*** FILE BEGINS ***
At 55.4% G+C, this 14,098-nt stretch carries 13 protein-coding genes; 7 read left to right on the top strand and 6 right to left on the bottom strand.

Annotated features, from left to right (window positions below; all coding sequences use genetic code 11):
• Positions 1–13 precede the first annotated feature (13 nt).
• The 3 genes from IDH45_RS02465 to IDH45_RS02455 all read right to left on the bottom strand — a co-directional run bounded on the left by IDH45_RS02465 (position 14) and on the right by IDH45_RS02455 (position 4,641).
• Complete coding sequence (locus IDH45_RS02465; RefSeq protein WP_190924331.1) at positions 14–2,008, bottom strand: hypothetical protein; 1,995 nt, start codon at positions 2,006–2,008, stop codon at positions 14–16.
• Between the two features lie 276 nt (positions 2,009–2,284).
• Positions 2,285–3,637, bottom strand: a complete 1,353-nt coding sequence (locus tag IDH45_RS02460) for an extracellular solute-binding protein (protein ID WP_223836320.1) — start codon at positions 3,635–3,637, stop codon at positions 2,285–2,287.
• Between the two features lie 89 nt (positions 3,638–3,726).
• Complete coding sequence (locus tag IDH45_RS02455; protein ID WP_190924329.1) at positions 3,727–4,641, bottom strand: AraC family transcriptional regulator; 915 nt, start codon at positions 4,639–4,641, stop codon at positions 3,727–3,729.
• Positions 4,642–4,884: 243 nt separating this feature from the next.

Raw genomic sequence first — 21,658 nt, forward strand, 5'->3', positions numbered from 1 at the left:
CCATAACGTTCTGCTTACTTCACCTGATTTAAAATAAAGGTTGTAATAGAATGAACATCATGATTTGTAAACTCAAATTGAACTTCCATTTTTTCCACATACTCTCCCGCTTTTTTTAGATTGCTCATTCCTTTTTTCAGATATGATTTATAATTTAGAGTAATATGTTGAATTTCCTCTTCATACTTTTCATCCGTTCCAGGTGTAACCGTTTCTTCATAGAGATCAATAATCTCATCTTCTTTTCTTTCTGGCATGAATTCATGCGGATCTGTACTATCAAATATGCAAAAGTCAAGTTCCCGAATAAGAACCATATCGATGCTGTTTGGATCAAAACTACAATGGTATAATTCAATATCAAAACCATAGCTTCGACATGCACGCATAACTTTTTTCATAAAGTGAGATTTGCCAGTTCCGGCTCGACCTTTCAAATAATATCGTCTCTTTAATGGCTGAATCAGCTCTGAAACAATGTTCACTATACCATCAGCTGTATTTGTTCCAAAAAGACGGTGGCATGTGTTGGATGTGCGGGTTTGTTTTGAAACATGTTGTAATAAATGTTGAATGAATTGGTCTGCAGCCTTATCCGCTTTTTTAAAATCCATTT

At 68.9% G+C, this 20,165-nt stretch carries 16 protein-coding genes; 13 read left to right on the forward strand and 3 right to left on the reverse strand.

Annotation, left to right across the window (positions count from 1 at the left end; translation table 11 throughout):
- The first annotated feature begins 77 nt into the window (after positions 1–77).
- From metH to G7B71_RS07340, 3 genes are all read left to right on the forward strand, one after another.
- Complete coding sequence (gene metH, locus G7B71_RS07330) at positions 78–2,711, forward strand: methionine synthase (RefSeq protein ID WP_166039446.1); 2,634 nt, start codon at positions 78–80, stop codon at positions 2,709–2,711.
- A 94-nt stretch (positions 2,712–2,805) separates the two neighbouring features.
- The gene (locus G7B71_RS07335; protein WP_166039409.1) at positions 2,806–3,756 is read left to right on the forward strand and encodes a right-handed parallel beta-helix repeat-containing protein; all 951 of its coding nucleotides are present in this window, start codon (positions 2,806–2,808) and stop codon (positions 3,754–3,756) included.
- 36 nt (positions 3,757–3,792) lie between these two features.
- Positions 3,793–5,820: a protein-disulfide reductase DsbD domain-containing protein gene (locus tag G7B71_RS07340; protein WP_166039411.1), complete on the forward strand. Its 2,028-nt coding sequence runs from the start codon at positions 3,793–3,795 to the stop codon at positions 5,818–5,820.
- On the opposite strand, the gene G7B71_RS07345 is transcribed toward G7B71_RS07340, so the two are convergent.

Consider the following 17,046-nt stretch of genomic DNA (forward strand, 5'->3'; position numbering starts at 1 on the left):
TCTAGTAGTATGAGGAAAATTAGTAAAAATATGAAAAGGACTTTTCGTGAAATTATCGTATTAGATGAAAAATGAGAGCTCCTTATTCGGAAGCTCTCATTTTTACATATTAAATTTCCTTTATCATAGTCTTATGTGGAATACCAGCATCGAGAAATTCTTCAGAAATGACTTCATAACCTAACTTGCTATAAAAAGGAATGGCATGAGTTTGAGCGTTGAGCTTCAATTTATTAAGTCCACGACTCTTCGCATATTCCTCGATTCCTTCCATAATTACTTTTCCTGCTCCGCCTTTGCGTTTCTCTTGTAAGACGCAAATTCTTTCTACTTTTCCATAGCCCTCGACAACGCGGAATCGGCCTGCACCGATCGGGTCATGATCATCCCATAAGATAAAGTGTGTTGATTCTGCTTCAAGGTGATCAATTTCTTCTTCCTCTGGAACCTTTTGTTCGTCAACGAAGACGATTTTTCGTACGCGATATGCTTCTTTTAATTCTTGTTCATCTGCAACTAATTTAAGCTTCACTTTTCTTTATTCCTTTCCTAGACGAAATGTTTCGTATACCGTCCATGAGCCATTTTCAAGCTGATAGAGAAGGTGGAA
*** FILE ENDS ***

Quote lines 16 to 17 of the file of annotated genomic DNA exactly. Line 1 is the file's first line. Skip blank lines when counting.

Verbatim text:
- From metH to G7B71_RS07340, 3 genes are all read left to right on the forward strand, one after another.
- Complete coding sequence (gene metH, locus G7B71_RS07330) at positions 78–2,711, forward strand: methionine synthase (RefSeq protein ID WP_166039446.1); 2,634 nt, start codon at positions 78–80, stop codon at positions 2,709–2,711.